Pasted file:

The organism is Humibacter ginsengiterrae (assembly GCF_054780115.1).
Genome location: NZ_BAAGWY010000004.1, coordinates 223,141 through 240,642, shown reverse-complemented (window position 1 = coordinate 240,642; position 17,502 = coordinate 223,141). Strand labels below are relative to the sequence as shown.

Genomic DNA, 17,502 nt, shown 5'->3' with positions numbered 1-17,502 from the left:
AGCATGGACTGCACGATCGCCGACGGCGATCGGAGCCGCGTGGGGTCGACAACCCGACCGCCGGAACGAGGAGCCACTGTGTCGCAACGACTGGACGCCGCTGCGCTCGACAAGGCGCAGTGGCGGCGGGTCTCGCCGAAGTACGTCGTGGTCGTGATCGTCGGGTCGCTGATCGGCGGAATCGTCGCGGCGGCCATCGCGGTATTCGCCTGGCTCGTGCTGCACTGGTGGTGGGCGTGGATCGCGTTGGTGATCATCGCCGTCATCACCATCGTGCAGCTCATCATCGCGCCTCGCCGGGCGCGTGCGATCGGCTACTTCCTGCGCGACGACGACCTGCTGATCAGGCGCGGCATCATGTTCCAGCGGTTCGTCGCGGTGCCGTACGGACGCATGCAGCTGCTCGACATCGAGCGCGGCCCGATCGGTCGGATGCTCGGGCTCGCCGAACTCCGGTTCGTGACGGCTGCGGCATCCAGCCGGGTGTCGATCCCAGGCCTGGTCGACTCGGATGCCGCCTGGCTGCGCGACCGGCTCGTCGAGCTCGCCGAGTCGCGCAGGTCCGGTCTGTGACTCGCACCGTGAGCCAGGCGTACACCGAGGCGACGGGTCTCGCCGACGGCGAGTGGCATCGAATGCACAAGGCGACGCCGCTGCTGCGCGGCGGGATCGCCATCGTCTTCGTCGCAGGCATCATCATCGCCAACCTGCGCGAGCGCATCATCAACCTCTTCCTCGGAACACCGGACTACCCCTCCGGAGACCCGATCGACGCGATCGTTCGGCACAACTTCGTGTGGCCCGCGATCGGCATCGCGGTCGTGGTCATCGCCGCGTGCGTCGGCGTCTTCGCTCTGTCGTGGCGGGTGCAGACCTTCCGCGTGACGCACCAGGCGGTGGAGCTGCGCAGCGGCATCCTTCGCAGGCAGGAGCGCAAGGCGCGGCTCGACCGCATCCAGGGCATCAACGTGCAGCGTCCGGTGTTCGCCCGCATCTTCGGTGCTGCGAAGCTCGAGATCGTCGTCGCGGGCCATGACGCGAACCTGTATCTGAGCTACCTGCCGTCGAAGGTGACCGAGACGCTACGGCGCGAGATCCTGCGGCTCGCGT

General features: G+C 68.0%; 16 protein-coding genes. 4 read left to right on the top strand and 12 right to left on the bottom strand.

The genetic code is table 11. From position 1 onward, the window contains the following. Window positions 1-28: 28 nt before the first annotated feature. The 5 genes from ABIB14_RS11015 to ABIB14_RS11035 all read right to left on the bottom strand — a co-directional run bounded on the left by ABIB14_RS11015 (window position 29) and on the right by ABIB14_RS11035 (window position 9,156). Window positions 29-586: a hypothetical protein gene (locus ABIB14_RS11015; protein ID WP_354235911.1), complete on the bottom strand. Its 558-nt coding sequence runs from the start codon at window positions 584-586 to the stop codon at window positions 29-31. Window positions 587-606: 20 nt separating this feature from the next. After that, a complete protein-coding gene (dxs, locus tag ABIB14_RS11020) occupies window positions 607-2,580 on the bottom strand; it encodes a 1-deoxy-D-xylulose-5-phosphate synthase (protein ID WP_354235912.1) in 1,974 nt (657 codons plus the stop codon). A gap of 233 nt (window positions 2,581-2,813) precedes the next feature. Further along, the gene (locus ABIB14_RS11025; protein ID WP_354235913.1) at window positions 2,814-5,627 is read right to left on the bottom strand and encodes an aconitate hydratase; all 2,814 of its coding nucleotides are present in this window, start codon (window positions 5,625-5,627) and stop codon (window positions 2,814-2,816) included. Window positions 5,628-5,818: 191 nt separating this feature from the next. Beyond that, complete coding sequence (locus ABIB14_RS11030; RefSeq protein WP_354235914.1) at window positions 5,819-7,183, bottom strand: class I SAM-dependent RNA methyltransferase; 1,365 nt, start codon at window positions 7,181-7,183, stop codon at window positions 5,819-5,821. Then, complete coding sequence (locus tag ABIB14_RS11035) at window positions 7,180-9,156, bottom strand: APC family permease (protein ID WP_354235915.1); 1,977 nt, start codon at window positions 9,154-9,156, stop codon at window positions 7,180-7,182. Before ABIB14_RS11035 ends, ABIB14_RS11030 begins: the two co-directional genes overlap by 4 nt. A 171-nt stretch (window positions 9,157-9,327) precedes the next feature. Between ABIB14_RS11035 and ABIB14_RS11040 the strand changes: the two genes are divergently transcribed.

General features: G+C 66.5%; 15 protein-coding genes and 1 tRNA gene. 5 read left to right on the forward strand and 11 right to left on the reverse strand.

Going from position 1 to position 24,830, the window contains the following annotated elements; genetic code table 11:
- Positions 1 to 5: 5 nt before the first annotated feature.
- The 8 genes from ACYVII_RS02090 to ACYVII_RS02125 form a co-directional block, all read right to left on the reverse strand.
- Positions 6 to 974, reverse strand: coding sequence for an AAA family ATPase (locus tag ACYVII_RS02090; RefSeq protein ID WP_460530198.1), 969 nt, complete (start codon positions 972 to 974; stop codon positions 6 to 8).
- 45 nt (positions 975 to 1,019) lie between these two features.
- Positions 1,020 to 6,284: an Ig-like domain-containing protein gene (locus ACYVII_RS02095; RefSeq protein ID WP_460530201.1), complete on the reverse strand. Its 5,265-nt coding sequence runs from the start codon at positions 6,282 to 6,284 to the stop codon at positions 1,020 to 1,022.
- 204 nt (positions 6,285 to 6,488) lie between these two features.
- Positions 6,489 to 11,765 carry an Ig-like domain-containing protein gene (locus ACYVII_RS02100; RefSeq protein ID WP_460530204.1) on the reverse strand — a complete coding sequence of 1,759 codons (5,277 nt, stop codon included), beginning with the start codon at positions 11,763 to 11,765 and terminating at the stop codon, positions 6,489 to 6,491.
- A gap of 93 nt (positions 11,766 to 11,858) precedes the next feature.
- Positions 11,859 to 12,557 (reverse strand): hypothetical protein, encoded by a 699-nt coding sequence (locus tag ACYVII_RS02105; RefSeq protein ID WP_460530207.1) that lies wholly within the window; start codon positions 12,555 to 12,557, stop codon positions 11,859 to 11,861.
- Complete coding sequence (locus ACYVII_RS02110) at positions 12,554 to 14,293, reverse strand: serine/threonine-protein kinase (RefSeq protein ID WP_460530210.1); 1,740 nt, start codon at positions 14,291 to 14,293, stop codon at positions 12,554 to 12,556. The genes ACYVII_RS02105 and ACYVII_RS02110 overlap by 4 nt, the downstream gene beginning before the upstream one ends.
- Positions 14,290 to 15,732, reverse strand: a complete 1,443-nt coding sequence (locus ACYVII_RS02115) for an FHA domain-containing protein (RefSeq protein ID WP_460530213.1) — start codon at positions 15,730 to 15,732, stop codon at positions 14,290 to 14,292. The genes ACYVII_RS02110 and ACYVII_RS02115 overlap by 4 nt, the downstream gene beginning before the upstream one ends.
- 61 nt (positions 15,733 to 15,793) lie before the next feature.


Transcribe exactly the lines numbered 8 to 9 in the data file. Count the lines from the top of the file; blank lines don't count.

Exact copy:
Going from position 1 to position 24,830, the window contains the following annotated elements; genetic code table 11:
- Positions 1 to 5: 5 nt before the first annotated feature.